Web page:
By Ryan McKinnon
Staff WriterPosted Oct 25, 2019 at 9:24 PM
A school resource officer who blew the whistle on allegations of sexual misconduct by a Brookside Middle School teacher is now the subject of a criminal investigation, and on Thursday she filed a discrimination complaint, saying the school district is retaliating against her for bringing the complaint to light.
A school resource officer at Brookside Middle School in Sarasota says administrators are retaliating against her for investigating allegations of sexual misconduct by a male teacher at the school.
Kimberly Whyley, the officer who was stationed at Brookside Middle, filed an employee discrimination complaint against the Sarasota County School District on Thursday, saying that after she looked into allegations that a teacher had grabbed a middle school girl’s breast, school administrators chastised her, entered negative comments into her personnel file and ultimately turned her into the subject of a criminal investigation.
Whyley contends school officials wanted her to keep quiet about the incident because of the damage a teacher sex scandal could do to the school’s reputation.
“Officer Whyley had a duty to report sexual harassment to DCF and to law enforcement and was not required to ask the principal’s permission to do so,” her complaint states.
The complaint is the third serious allegation in recent weeks that district officials ignored misconduct, allegedly to protect the district’s image. Last week investigators hired by the district issued a report stating that Superintendent Todd Bowden ignored sexual harassment complaints against his top deputy. And on Monday special education advocates won a long-fought victory, as the district was ordered to pay for more than six years of compensatory education for a student wrongly placed in a special needs program, despite the district’s vigorous legal defense.
According to an incident report Whyley filed on Sept. 6, a student told her that a teacher grabbed her breast during class and she was afraid he would do it again. Another student told her the same teacher held “private meetings” with her while he was wearing tight spandex bike shorts, and a total of six students shared similar concerns with her about the same teacher.
The student said the “teacher approached her from behind and attempted to gain her attention by placing his open hand, palm down, on her right breast,” the report stated. “Student 1 stated that she was shocked and just stared at the teacher.”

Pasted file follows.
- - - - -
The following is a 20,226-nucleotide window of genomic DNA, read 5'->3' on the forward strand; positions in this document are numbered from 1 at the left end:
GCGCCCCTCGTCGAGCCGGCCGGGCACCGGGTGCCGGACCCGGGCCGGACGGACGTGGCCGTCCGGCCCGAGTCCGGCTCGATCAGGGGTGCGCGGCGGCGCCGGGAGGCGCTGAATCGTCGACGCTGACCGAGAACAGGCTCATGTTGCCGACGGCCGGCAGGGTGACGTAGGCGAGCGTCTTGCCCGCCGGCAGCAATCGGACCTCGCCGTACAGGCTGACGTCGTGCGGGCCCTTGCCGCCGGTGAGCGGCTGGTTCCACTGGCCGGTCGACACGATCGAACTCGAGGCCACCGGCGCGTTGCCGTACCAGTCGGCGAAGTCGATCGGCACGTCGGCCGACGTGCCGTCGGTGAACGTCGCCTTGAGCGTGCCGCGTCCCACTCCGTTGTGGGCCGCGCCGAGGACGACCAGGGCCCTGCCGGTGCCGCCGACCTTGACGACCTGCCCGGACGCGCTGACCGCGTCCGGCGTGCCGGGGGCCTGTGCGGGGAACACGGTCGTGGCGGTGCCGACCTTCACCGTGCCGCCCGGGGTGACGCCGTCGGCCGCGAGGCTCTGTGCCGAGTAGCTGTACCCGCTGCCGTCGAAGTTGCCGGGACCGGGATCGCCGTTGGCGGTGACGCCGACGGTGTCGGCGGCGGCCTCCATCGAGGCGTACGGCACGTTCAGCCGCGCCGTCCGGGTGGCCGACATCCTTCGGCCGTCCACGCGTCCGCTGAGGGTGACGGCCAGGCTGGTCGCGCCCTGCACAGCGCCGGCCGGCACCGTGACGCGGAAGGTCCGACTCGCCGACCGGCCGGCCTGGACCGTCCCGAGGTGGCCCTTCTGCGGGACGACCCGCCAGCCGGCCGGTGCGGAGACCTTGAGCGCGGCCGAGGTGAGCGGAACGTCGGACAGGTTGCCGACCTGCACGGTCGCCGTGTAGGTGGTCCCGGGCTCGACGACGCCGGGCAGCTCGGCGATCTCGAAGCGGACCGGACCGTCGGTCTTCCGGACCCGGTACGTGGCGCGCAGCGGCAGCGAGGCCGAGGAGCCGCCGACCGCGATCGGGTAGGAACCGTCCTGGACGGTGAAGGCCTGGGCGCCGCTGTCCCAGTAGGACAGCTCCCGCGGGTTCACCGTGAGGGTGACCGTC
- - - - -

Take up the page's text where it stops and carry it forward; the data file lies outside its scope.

Whyley wrote that the students said they told the school’s assistant principal about their fears two days earlier, hoping to get switched out of that teacher’s class, but no action had been taken.
School resource officers are required to report allegations of staff misconduct to their sergeant and are not supposed to investigate coworkers, said Sarasota School District Lt. Steve Lorenz, who oversees internal affairs. All allegations of child abuse must also be reported to the Florida Department of Children and Families, according to state law. Whyley’s report states that, after the students confided in her, she notified her sergeant about the incident, and she said she notified DCF that same day.
According to her complaint, Brookside Principal Matthew Gruhl and Assistant Principal Amanda Rojas called her into a meeting that afternoon, after she had reported the complaint up the chain of command. She said they told her they had already looked into the students’ allegations and questioned her as to why she would begin a criminal investigation without notifying them.
“I was informed the incident had been reported two days prior and witness statements were given by students and parents were notified,” the report states. “Rojas stated she believed there were inconsistencies in all four students’ stories and no further action was taken after speaking with students’ parents.”